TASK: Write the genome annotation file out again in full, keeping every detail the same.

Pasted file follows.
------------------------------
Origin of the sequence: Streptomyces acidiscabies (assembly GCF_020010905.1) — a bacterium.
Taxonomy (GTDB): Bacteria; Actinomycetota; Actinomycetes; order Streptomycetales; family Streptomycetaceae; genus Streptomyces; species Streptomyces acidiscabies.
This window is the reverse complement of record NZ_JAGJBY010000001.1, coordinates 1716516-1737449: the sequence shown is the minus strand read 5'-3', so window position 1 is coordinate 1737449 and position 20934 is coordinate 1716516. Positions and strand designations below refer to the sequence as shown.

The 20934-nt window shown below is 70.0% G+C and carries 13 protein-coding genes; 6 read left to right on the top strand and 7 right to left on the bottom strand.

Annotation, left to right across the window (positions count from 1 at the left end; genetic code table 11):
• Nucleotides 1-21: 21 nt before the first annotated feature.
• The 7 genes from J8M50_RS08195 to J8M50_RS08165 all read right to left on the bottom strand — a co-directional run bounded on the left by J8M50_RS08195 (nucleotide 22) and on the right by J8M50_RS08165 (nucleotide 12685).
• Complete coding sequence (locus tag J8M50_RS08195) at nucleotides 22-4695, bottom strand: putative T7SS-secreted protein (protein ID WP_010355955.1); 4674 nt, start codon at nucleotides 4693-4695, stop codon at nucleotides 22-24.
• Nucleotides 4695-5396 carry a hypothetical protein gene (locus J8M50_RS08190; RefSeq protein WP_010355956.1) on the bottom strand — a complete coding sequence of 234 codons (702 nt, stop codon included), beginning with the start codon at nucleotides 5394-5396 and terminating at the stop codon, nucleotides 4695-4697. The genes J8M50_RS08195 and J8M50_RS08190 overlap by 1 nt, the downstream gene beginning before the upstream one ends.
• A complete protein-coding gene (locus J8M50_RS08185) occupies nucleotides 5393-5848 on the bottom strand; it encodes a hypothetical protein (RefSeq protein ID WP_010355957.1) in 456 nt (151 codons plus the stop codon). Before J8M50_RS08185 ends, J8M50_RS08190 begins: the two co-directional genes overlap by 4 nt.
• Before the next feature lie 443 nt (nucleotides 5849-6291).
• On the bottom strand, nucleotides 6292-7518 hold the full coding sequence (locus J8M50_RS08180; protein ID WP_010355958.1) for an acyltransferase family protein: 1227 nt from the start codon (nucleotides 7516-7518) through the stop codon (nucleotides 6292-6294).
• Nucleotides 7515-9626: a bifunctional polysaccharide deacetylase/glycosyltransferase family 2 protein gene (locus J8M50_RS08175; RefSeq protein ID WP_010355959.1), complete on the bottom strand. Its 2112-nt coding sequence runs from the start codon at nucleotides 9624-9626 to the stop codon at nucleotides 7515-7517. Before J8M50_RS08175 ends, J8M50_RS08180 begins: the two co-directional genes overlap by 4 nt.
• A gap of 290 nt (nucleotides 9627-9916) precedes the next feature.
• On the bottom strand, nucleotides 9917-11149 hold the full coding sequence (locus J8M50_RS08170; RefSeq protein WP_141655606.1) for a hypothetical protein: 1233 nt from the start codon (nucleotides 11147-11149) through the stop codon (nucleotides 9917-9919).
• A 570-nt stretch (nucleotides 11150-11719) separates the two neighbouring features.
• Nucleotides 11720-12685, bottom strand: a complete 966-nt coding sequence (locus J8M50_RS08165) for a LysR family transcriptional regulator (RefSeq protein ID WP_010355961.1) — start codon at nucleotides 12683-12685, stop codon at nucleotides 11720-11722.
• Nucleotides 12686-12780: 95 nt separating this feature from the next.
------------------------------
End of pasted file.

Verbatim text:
Origin of the sequence: Streptomyces acidiscabies (assembly GCF_020010905.1) — a bacterium.
Taxonomy (GTDB): Bacteria; Actinomycetota; Actinomycetes; order Streptomycetales; family Streptomycetaceae; genus Streptomyces; species Streptomyces acidiscabies.
This window is the reverse complement of record NZ_JAGJBY010000001.1, coordinates 1716516-1737449: the sequence shown is the minus strand read 5'-3', so window position 1 is coordinate 1737449 and position 20934 is coordinate 1716516. Positions and strand designations below refer to the sequence as shown.

The 20934-nt window shown below is 70.0% G+C and carries 13 protein-coding genes; 6 read left to right on the top strand and 7 right to left on the bottom strand.

Annotation, left to right across the window (positions count from 1 at the left end; genetic code table 11):
• Nucleotides 1-21: 21 nt before the first annotated feature.
• The 7 genes from J8M50_RS08195 to J8M50_RS08165 all read right to left on the bottom strand — a co-directional run bounded on the left by J8M50_RS08195 (nucleotide 22) and on the right by J8M50_RS08165 (nucleotide 12685).
• Complete coding sequence (locus tag J8M50_RS08195) at nucleotides 22-4695, bottom strand: putative T7SS-secreted protein (protein ID WP_010355955.1); 4674 nt, start codon at nucleotides 4693-4695, stop codon at nucleotides 22-24.
• Nucleotides 4695-5396 carry a hypothetical protein gene (locus J8M50_RS08190; RefSeq protein WP_010355956.1) on the bottom strand — a complete coding sequence of 234 codons (702 nt, stop codon included), beginning with the start codon at nucleotides 5394-5396 and terminating at the stop codon, nucleotides 4695-4697. The genes J8M50_RS08195 and J8M50_RS08190 overlap by 1 nt, the downstream gene beginning before the upstream one ends.
• A complete protein-coding gene (locus J8M50_RS08185) occupies nucleotides 5393-5848 on the bottom strand; it encodes a hypothetical protein (RefSeq protein ID WP_010355957.1) in 456 nt (151 codons plus the stop codon). Before J8M50_RS08185 ends, J8M50_RS08190 begins: the two co-directional genes overlap by 4 nt.
• Before the next feature lie 443 nt (nucleotides 5849-6291).
• On the bottom strand, nucleotides 6292-7518 hold the full coding sequence (locus J8M50_RS08180; protein ID WP_010355958.1) for an acyltransferase family protein: 1227 nt from the start codon (nucleotides 7516-7518) through the stop codon (nucleotides 6292-6294).
• Nucleotides 7515-9626: a bifunctional polysaccharide deacetylase/glycosyltransferase family 2 protein gene (locus J8M50_RS08175; RefSeq protein ID WP_010355959.1), complete on the bottom strand. Its 2112-nt coding sequence runs from the start codon at nucleotides 9624-9626 to the stop codon at nucleotides 7515-7517. Before J8M50_RS08175 ends, J8M50_RS08180 begins: the two co-directional genes overlap by 4 nt.
• A gap of 290 nt (nucleotides 9627-9916) precedes the next feature.
• On the bottom strand, nucleotides 9917-11149 hold the full coding sequence (locus J8M50_RS08170; RefSeq protein WP_141655606.1) for a hypothetical protein: 1233 nt from the start codon (nucleotides 11147-11149) through the stop codon (nucleotides 9917-9919).
• A 570-nt stretch (nucleotides 11150-11719) separates the two neighbouring features.
• Nucleotides 11720-12685, bottom strand: a complete 966-nt coding sequence (locus J8M50_RS08165) for a LysR family transcriptional regulator (RefSeq protein ID WP_010355961.1) — start codon at nucleotides 12683-12685, stop codon at nucleotides 11720-11722.
• Nucleotides 12686-12780: 95 nt separating this feature from the next.